Seva Helps Launch New Alliance to End Poverty
The Breakthrough Summit, a new project of the recently formed Women, Faith & Development Alliance (WFDA), is the first event to bring together leaders of faith, development, and women's organizations and the philanthropic community to tackle the issue of women in poverty. WFDA is launching a campaign that will increase investment in programs for women and girls by governments, non-governmental organizations, corporations and individual donors.
Co-chairs for the Summit included former U.S. Secretary of State Madeline Albright, Archbishop Desmond Tutu, Queen Noor of Jordan, along with Mary Robinson (former President of Ireland), Nobel Prize-winner Dr. Muhammad Yunus, and several other prominent Leaders.
By the conference date, WFDA members had secured commitments of over $1.4 billion to fund new initiatives focusing on the empowerment of women and girls.
"Increasingly, people are recognizing that no government, no corporation, no non-profit organization will ever be large enough to fix all the problems out there," Mark says. "It’s only when we come together — as women and men, both from the developing world and the developed world, from across religious traditions, from different political systems — that we can really change the world in the way that it needs to be changed."
Why Support for Women Helps End Poverty
According to the Breakthrough Summit Report, extreme poverty falls most heavily on women. Of nearly 3 billion people who live on less than $2 a day, over 70% are women and girls. Health services are disproportionately unavailable to women, as Seva has found, with over 65% of the world’s blind being women, the result of unequal access to care.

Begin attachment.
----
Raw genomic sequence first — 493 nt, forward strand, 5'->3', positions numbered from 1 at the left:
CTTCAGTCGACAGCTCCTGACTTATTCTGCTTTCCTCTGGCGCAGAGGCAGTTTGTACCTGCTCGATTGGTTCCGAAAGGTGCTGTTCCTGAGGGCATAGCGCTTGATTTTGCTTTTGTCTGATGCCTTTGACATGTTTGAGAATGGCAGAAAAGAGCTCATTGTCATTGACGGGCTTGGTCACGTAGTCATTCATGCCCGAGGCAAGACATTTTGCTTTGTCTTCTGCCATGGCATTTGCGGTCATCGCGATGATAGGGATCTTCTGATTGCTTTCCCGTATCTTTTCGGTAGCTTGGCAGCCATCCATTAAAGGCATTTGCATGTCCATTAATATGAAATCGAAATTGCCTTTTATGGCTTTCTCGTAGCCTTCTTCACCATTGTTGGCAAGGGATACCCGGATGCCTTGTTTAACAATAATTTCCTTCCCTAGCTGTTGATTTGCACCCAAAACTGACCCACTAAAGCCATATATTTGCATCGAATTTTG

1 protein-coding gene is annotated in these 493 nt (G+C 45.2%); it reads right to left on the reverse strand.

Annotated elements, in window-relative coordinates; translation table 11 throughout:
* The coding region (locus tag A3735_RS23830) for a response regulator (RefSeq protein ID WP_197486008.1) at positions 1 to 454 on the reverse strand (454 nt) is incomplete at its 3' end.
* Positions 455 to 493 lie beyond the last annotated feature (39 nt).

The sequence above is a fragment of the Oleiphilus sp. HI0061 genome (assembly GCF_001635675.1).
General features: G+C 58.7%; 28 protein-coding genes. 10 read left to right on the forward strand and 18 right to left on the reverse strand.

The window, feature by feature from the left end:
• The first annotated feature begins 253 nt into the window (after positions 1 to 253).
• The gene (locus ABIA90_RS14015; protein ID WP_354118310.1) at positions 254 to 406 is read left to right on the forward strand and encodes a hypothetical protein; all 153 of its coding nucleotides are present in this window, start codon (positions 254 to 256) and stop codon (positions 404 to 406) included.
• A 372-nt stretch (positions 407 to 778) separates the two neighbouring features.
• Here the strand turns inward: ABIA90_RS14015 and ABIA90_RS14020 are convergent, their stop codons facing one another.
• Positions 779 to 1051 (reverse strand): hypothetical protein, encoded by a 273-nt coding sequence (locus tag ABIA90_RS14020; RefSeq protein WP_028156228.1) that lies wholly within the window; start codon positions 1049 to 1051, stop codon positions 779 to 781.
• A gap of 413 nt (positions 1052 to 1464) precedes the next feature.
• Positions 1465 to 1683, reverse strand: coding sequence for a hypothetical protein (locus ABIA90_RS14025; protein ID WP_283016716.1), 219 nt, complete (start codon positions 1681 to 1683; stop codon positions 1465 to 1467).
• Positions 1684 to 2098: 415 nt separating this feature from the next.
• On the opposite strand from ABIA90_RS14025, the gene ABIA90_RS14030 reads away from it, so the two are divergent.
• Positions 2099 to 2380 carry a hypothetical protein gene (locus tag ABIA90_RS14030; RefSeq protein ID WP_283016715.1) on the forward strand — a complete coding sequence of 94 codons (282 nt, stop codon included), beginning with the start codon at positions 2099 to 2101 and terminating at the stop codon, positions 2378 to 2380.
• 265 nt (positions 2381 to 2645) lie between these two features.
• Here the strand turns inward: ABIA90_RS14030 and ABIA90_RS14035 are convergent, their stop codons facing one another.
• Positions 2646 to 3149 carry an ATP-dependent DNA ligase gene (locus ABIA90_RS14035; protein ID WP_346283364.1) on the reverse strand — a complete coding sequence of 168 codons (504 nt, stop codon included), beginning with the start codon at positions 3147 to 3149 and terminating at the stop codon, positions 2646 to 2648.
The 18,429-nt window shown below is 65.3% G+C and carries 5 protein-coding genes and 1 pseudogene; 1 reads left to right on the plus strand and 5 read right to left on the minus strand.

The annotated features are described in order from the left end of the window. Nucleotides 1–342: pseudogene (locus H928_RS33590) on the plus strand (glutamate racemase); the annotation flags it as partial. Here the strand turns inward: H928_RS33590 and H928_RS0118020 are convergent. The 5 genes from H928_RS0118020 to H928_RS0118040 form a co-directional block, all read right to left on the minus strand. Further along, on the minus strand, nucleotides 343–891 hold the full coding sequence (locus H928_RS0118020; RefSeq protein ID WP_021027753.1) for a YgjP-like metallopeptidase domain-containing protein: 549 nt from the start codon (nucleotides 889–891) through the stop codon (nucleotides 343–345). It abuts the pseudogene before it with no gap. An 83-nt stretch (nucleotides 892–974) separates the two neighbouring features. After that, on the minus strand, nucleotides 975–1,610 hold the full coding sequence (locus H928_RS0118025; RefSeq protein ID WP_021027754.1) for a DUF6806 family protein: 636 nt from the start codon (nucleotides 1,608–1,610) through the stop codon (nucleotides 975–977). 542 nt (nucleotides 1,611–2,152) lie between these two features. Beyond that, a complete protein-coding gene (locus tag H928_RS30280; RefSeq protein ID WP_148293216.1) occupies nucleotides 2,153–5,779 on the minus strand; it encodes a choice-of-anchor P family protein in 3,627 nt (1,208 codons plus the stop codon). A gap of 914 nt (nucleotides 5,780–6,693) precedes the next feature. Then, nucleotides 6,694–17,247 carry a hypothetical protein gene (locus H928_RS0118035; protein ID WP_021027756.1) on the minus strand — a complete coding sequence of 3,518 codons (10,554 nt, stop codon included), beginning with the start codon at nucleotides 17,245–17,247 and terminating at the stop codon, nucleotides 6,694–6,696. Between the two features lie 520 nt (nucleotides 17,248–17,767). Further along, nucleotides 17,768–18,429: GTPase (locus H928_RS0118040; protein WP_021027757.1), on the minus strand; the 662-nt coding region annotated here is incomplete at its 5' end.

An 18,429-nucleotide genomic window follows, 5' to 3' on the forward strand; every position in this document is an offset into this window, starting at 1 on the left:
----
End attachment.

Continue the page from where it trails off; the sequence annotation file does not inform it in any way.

Investing in women and girls, the Summit Report concludes, is the best way to improve conditions of poverty, child mortality, environmental sustainability and development management.
When women improve their own lives, their children and communities change, as well. "I remember seeing a sign on a girl’s school in Africa," Mark recalls. "It said, 'When you educate the boy, you educate the boy. When you educate the girl, you educate the world.' For me, that’s really what this is about."
When women have five years of primary education, the Summit Report states, their children are 40% more likely to live beyond age five. If women had equal influence on decision-making as men, an estimated 13.4 million more children in South Asia and another 1.7 million more children in sub-Saharan Africa would be adequately nourished.
Introducing Seva’s Unique Perspective
“Seva has always had a special interest in those who are disenfranchised, and we've made a point of including women in solving the problems of their own communities,” Mark explains. “With one foot in the foundation world, and one foot in the development community, we also know that lasting solutions take more than money. We recognize that our assistance must be invited by the communities we serve and must include their participation. That's why we work in close partnership with local community organizations. There is also a spiritual tradition here at Seva, with core values that have spiritual import. So we have a unique history that positions us to make significant contributions to the work of the WFDA.”
Mark will continue to serve on the Leadership Council steering committee, as it moves the Breakthrough agenda forward. “It’s a great opportunity to be of service,” he says, “and now we have a whole new network to invite into partnership with us to do the work that we all consider so important.”
For more information about the WFDA and the Breakthrough Summit, please visit: